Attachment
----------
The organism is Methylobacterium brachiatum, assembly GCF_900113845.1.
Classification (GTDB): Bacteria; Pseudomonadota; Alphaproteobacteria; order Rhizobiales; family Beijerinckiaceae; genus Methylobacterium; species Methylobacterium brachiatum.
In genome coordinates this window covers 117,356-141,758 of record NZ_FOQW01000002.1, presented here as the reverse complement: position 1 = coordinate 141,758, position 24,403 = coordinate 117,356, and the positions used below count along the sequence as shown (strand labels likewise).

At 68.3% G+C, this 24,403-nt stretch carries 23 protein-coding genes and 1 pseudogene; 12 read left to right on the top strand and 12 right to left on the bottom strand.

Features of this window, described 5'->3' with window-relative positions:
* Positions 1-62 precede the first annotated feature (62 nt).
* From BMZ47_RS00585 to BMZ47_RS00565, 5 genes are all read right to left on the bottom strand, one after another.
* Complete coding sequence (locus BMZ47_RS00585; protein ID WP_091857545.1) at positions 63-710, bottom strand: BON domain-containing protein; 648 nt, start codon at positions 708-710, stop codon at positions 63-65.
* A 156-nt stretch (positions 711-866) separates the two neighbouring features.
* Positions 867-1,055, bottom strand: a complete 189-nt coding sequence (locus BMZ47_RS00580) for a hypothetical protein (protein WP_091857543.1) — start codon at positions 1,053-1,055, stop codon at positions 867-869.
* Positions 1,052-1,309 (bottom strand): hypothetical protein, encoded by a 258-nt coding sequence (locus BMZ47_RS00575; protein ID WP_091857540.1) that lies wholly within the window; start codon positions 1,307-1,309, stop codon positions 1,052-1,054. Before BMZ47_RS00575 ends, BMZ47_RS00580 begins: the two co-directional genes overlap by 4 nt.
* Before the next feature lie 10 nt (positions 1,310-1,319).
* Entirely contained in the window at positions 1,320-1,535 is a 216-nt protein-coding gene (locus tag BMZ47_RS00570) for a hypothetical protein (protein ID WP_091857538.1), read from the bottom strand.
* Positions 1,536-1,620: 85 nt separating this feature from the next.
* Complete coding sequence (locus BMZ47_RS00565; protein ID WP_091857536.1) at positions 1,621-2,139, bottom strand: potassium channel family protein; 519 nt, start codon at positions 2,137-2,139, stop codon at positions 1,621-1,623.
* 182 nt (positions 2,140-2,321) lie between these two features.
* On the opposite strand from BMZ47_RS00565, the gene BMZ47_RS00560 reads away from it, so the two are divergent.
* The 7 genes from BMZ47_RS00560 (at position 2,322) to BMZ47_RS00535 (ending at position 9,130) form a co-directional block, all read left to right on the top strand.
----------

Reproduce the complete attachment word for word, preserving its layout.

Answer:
The organism is Methylobacterium brachiatum, assembly GCF_900113845.1.
Classification (GTDB): Bacteria; Pseudomonadota; Alphaproteobacteria; order Rhizobiales; family Beijerinckiaceae; genus Methylobacterium; species Methylobacterium brachiatum.
In genome coordinates this window covers 117,356-141,758 of record NZ_FOQW01000002.1, presented here as the reverse complement: position 1 = coordinate 141,758, position 24,403 = coordinate 117,356, and the positions used below count along the sequence as shown (strand labels likewise).

At 68.3% G+C, this 24,403-nt stretch carries 23 protein-coding genes and 1 pseudogene; 12 read left to right on the top strand and 12 right to left on the bottom strand.

Features of this window, described 5'->3' with window-relative positions:
* Positions 1-62 precede the first annotated feature (62 nt).
* From BMZ47_RS00585 to BMZ47_RS00565, 5 genes are all read right to left on the bottom strand, one after another.
* Complete coding sequence (locus BMZ47_RS00585; protein ID WP_091857545.1) at positions 63-710, bottom strand: BON domain-containing protein; 648 nt, start codon at positions 708-710, stop codon at positions 63-65.
* A 156-nt stretch (positions 711-866) separates the two neighbouring features.
* Positions 867-1,055, bottom strand: a complete 189-nt coding sequence (locus BMZ47_RS00580) for a hypothetical protein (protein WP_091857543.1) — start codon at positions 1,053-1,055, stop codon at positions 867-869.
* Positions 1,052-1,309 (bottom strand): hypothetical protein, encoded by a 258-nt coding sequence (locus BMZ47_RS00575; protein ID WP_091857540.1) that lies wholly within the window; start codon positions 1,307-1,309, stop codon positions 1,052-1,054. Before BMZ47_RS00575 ends, BMZ47_RS00580 begins: the two co-directional genes overlap by 4 nt.
* Before the next feature lie 10 nt (positions 1,310-1,319).
* Entirely contained in the window at positions 1,320-1,535 is a 216-nt protein-coding gene (locus tag BMZ47_RS00570) for a hypothetical protein (protein ID WP_091857538.1), read from the bottom strand.
* Positions 1,536-1,620: 85 nt separating this feature from the next.
* Complete coding sequence (locus BMZ47_RS00565; protein ID WP_091857536.1) at positions 1,621-2,139, bottom strand: potassium channel family protein; 519 nt, start codon at positions 2,137-2,139, stop codon at positions 1,621-1,623.
* 182 nt (positions 2,140-2,321) lie between these two features.
* On the opposite strand from BMZ47_RS00565, the gene BMZ47_RS00560 reads away from it, so the two are divergent.
* The 7 genes from BMZ47_RS00560 (at position 2,322) to BMZ47_RS00535 (ending at position 9,130) form a co-directional block, all read left to right on the top strand.